divemaster masha ran me through the briefing. Fluo, she told me, is a – relatively – new form of diving, so not as yet widespread.
Biofluorescence occurs when light is absorbed and then re-emitted at a different wavelength, making the object or critter in the middle of the process appear to glow. It’s different from bioluminescence, in which an organism creates and emits light through a chemical reaction, because a light must be shone on the subject for it to glow.
For us to see biofluorescence on a night-dive, we have to use blue-light torches (which results in the best underwater fluorescence but is also harmless to the animals) and slot yellow plastic filters over our masks (to eliminate the blue light).
Used together, they reveal the full effect of the fluorescence, showing the reef in an intense, magical new light.
For many biofluorescent fish, this trippy deep-sea disco is just how they see the world. Simon explained that, just as we use yellow filters over our masks to see these flamboyant colours, “many biofluorescent fish use the same trick – they have yellow filters in their own lenses and corneas.
“Their fluorescent emissions are invisible to us, and most predatory fish, but strobe their presence to other fish that share this adaptation.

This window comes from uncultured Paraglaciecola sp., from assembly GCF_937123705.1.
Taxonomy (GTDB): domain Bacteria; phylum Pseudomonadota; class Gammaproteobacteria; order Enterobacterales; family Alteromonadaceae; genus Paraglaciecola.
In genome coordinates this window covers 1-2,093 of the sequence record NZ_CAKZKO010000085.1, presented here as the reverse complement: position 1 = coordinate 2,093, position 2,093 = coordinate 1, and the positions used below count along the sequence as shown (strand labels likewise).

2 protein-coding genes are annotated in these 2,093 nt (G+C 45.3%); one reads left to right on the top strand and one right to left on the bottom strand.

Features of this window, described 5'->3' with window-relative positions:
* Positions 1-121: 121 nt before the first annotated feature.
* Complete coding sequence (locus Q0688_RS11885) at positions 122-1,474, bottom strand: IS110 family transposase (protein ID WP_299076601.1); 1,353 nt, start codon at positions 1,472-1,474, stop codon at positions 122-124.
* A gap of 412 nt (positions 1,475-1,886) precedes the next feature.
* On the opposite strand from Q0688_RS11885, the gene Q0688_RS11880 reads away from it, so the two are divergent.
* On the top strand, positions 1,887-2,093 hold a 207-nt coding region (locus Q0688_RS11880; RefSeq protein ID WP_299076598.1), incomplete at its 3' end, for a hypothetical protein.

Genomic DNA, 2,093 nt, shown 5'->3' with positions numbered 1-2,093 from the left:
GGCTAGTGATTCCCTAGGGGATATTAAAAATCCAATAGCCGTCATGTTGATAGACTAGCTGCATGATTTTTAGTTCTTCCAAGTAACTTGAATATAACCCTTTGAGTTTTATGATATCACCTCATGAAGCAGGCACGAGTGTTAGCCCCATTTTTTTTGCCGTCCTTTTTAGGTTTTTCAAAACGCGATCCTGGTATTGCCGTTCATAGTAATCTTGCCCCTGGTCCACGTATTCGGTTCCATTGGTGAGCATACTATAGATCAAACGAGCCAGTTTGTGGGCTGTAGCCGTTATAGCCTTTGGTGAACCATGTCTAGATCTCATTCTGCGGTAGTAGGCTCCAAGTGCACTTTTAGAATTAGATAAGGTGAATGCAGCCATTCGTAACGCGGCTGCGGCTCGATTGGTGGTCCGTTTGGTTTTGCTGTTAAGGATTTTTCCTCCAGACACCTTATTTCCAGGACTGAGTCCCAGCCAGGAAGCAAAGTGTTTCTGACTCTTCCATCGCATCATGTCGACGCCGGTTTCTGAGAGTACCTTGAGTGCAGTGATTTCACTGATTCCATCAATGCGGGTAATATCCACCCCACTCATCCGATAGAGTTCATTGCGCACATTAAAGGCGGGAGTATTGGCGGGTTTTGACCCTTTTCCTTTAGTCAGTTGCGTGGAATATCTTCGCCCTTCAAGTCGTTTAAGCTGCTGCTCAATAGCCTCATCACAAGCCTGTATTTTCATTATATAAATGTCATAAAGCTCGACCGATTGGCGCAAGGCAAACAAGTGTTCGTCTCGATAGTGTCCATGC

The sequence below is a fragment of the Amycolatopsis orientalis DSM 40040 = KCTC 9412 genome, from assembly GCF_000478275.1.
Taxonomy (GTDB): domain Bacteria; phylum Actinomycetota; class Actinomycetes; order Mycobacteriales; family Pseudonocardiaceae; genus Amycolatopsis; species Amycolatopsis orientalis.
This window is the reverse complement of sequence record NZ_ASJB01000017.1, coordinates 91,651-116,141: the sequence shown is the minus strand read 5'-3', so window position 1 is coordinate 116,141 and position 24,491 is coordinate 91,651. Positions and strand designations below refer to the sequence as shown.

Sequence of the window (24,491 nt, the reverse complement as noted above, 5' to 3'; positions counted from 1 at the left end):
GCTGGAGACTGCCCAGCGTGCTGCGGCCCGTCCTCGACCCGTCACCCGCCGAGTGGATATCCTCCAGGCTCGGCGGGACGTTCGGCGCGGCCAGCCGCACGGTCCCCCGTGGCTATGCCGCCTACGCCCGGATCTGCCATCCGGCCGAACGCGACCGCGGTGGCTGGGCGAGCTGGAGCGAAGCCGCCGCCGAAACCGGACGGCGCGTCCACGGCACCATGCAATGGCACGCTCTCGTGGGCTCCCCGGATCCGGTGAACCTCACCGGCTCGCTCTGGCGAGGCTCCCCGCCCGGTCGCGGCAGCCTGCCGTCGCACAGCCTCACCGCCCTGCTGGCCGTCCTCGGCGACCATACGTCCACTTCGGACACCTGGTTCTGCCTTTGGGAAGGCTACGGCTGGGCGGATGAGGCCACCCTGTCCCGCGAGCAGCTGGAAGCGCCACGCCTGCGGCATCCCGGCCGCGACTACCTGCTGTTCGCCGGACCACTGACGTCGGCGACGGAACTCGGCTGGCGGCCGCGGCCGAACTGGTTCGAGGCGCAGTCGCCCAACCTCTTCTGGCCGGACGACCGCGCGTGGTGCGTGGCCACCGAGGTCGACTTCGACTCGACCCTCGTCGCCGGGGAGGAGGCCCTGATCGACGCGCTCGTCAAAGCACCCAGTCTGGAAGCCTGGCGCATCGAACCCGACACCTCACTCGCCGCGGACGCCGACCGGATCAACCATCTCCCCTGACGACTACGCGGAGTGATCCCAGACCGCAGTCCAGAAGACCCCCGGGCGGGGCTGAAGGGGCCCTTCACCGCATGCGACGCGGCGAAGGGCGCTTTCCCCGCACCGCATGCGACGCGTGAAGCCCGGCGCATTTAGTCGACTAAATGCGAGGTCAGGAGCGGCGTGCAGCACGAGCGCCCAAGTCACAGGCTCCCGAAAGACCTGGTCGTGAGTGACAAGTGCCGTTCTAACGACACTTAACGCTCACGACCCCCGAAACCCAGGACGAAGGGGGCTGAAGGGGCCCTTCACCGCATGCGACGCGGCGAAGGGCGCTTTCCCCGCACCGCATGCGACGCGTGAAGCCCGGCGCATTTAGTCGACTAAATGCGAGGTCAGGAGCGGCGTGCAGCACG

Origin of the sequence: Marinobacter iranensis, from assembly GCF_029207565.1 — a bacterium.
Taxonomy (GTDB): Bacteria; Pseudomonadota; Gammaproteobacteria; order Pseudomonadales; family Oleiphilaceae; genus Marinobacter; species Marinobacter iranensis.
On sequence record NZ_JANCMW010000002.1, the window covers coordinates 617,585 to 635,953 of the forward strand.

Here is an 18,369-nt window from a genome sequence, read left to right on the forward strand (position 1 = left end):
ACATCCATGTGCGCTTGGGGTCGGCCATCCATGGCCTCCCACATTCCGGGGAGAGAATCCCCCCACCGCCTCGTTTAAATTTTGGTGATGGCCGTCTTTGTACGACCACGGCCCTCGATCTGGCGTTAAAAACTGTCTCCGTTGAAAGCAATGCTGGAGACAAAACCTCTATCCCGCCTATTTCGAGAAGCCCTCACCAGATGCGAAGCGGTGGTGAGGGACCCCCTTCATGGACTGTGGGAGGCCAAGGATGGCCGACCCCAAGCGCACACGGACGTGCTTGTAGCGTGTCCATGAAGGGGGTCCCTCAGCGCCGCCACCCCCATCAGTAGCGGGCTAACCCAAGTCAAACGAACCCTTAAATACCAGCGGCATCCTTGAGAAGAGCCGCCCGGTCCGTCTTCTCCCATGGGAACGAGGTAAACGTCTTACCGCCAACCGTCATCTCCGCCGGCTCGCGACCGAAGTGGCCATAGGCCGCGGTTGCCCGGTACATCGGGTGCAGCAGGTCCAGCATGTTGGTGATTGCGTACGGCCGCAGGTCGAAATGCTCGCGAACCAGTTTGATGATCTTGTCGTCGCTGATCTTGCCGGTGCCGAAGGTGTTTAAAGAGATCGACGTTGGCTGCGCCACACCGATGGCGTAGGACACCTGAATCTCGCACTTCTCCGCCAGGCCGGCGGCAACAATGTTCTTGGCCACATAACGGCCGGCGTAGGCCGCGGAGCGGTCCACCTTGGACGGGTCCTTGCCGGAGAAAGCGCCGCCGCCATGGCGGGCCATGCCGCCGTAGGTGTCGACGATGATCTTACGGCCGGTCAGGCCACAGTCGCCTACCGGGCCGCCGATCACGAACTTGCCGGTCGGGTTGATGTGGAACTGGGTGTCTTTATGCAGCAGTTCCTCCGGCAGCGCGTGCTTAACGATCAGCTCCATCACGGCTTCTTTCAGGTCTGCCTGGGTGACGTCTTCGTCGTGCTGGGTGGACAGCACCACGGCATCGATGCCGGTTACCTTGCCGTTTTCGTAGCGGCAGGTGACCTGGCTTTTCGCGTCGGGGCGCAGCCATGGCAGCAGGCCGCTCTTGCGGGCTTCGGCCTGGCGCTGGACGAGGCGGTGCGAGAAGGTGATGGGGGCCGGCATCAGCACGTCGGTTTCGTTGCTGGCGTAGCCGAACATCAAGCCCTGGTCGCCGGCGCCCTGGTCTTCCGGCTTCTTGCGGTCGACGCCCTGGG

“It’s like invisible ink – a secret way to communicate without detection.”
Biofluorescence occurs in more than 250 fish species, as well as hard corals, jellyfish, mantis shrimps, sea turtles and other groups, Simon told me. It’s particularly common in cryptic species.
“Many coral-reef fish species such as angelfish have vivid colour patterns,” he said. “In contrast cryptics, such as lizardfish and scorpionfish, appear well-camouflaged. A recent survey found that 87% of these cryptic fish are biofluorescent, compared to only 9% of other fish.
“They’ve got the best of both worlds – hidden from predators, but gorgeous to each other.”
There’s still much we don’t know about biofluorescence and its role in the ocean. However, researchers have discovered that frogfish use fluorescent lures. “Wrasse use biofluorescent displays during courtship,” says Simon. “Triplefins use their red biofluorescent eyes to spotlight their copepod prey, whose eyes reflect the light but can’t see it themselves.”
If my afternoon dive had been coloured in carefully with crayons, was my fluoro night-dive going to look as if the reef had been scrawled on with fluorescent pens? That’s what I was hoping for.